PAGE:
Every country has a top cat, and for the island of Ireland, that cat is mostly black with mixed patches of white.
This colour is the most common in each of the four provinces, but the value of this information goes far beyond colour. If we know a cat's fur colour, we also know its genetic background.
The identification of the most common feline comes from a national survey of cat colour organised by The Irish Times in collaboration with a geneticist based at Trinity College Dublin.
Importantly, all of the data – information on the coat colour of more than 10,000 cats from all 32 counties – was submitted to the survey by citizen scientists, who logged information about their own and neighbouring cats.
“I am really pleased at the response, pleased to see how many people were willing to get involved in science in this way and provide data,” says Prof Aoife McLysaght of Trinity.
She designed the online survey and has provided a preliminary analysis of what the results tell us about Ireland's cat population.
The object of the survey was to collect information about coat colour, because if you know a cat’s colour, this immediately informs us about its genetic make-up.
Human hair or eye colour depends on hundreds of genes, but only a few genes control the colour of a cat’s fur. And a great deal is known about the genes responsible for this, says McLysaght, who leads a research group focusing on evolutionary patterns in animal genomes.
Knowing what genes are involved does not tell you anything, however, unless you have this information for a collection of cats. The survey provides this information, which is available to anyone who wants it.
So what does it tell us? Quite a lot, even after a quick analysis, says McLysaght. Simple counting would show the most common cat is black with white patches. The two rarest cat types are the pure white long-haired cat and the hairless Sphynx cat. There are about 100 long-haired white cats here, and, on the basis of typical gene frequency, this matches expectations, says McLysaght. Just six Sphinx cats were logged, but there are likely more here, she believes.
Gradient of cats
The survey data can be used to identify the most common cats on a county-by-county basis. And it is also possible to use the data to identify whether there is a “gradient” of cats here; for example, a given cat may become less common the farther west you travel or the farther south.
Differences can emerge, too, if you compare a county’s most common cat with cats from a small town or village within that county. “You could have clusters if you had a number of, say, orange cats breeding with orange. Cats do wander a bit,” she says.
It is possible to learn about how genetic inheritance works by using the data, says McLysaght.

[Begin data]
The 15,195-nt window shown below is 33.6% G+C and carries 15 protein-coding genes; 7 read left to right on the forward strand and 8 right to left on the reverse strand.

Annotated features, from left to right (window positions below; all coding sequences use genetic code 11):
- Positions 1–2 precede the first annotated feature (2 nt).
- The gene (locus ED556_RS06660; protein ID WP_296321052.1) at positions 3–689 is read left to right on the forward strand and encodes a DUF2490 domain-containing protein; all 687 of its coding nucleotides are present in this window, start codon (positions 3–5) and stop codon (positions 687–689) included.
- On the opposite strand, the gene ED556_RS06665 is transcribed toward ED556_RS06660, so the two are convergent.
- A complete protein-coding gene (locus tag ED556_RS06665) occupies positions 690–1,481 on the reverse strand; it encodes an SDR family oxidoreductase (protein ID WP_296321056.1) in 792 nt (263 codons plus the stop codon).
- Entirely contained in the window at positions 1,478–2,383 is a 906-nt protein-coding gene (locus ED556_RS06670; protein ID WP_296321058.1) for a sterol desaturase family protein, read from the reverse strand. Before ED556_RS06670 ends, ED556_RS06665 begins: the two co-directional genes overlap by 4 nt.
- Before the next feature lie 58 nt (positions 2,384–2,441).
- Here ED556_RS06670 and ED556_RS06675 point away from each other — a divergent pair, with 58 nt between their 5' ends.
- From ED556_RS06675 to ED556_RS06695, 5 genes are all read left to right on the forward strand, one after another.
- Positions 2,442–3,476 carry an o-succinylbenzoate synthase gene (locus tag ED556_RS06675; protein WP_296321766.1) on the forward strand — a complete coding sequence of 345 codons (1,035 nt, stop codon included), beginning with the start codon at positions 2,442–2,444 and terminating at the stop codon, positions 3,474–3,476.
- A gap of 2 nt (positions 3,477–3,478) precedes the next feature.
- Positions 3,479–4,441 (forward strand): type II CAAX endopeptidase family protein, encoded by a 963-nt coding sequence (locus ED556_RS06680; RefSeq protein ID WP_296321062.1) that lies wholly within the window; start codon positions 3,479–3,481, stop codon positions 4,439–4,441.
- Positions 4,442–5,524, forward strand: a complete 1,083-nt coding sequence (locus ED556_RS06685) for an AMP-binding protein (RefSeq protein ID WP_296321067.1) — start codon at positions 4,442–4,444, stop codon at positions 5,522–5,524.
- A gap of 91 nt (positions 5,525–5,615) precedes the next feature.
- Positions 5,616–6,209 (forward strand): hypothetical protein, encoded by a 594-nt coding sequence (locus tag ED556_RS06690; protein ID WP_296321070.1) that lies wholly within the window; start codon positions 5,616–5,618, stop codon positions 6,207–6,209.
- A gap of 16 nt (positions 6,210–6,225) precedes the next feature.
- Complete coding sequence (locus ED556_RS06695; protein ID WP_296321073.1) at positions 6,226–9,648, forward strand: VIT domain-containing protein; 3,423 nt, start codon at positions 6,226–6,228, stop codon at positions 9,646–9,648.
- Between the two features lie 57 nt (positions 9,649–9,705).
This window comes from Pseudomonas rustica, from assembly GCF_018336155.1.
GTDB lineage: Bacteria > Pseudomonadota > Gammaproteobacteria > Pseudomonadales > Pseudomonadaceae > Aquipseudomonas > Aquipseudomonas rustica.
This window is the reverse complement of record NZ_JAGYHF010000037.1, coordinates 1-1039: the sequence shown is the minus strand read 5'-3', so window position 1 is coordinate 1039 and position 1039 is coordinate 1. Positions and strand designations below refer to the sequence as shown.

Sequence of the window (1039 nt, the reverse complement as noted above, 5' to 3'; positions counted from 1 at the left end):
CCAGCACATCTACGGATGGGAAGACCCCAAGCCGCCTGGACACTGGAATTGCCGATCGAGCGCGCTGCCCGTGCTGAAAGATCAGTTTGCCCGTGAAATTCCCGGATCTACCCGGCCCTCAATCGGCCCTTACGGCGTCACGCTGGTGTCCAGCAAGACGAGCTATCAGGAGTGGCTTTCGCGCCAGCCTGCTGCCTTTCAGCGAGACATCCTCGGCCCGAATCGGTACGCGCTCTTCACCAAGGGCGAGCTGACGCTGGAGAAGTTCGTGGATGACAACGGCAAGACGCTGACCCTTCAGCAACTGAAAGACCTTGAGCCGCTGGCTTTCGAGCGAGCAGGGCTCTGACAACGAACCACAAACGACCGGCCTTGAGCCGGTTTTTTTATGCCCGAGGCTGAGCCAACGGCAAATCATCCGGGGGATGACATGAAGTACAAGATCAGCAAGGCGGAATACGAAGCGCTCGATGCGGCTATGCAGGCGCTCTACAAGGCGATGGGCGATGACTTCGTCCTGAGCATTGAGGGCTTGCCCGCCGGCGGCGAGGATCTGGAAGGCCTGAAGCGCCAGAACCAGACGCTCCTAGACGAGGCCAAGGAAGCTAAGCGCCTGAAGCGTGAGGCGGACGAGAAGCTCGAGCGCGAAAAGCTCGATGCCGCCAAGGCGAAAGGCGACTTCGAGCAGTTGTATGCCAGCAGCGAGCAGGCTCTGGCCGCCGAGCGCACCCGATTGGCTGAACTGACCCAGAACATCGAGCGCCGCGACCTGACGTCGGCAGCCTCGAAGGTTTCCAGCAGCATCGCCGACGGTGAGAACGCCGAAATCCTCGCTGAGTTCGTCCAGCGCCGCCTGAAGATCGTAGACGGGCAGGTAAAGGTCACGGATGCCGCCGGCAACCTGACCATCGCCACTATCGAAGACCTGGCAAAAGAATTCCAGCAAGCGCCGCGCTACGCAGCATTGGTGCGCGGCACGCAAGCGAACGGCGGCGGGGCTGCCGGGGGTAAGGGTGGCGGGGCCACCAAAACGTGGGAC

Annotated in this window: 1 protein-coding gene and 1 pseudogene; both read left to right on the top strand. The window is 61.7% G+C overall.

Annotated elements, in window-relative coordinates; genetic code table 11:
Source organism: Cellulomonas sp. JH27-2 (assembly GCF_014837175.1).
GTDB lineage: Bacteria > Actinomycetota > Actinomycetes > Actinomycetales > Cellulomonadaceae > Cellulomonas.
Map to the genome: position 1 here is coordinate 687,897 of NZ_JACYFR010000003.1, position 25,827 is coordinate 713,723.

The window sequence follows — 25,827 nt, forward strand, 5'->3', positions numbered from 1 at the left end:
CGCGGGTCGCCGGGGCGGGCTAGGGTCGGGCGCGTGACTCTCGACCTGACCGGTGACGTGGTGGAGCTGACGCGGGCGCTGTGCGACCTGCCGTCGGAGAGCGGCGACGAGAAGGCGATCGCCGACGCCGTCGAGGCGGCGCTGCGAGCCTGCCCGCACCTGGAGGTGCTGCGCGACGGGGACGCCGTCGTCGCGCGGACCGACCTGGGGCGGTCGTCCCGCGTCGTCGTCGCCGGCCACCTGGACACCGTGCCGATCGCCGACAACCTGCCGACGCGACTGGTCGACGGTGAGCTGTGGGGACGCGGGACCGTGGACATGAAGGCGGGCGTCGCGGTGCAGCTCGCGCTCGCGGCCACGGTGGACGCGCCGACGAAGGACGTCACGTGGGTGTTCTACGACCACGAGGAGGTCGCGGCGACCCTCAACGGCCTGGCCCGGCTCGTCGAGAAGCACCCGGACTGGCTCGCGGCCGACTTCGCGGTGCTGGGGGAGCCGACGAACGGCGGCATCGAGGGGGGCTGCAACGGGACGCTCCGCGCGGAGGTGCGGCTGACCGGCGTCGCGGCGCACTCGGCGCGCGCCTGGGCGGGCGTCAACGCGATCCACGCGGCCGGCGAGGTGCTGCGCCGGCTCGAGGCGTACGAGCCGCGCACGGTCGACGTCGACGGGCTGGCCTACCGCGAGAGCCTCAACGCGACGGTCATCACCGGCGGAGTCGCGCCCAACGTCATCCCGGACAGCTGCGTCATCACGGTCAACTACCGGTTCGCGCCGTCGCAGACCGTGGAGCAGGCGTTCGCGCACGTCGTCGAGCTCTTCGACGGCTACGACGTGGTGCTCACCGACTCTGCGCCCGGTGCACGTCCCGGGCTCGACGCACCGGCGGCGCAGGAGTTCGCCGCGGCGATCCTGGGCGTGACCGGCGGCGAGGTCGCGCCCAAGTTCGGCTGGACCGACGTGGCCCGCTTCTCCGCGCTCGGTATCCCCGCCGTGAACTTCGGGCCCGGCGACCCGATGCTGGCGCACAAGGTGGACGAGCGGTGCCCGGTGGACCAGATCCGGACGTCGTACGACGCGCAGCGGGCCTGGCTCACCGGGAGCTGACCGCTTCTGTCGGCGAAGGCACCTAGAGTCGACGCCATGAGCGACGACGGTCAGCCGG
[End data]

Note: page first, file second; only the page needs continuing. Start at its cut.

The gender of an individual is set by a pair of sex chromosomes (the structures that hold our genes), one coming from our mothers and one from our fathers. Females have two of the same kind of sex chromosome, indicated as XX. Males have two different sex chromosomes, XY.
The gene responsible for orange-coloured fur sits on the X chromosome only, and anything found only on the X chromosome will more commonly occur in males, says McLysaght. The data shows this, with 21 per cent of males having an orange colour compared with 6 per cent of females.
The same thing takes place in humans in the case of colour-blindness, she says. The gene that causes colour-blindness sits on the mother’s X chromosome, and so men are 10 times more likely to be colour-blind than women.
Studying cat populations in this way helped earn Dr Andrew Lloyd, a lecturer in the department of science and health at Institute of Technology Carlow, a PhD in the 1980s. The survey contains loads of data that can be analysed, he says.
“It serves as a fantastic resource for critical thinking. The concepts are so simple you could do a study as a Young Scientist project. You could use it as a tool to explain gene frequency or evolution, but also questions about overall genetic make-up – for example, looking for the greatest level of difference between two counties and seeing how this relates to geographic distance,” he says.
Would you like a copy of the survey data online as an Excel file? If so, read this story on the science page at irishtimes.com/science
TORTOISESHELL SHOCK: THE SURVEY'S FLAW "This cat survey data has value, and one of the good things about it is it is flawed in certain ways," says Dr Andrew Lloyd of IT Carlow. "As a scientist you have to address this issue: do you bin it or make informed decisions about where the problems lie and can you get around them?"
The problem relates to tortoiseshell-coloured cats, says Prof Aoife McLysaght of Trinity College Dublin. Because of genetics, tortoiseshell cats can only be female, but some were declared as male on the survey. They must be female because of the rules of genetic inheritance. The orange fur colour comes from a gene inherited from a female sex chromosome, and, while females can have two inherited orange genes, males can have only one. Males can have either black fur or orange fur but not both. Advanced genetic analysis comes into play at this stage. "You can do some genetic algebra on the data, looking for orange on males and then working out the gene frequency in males to calculate the expected number of tortoiseshell cats," says Dr Lloyd.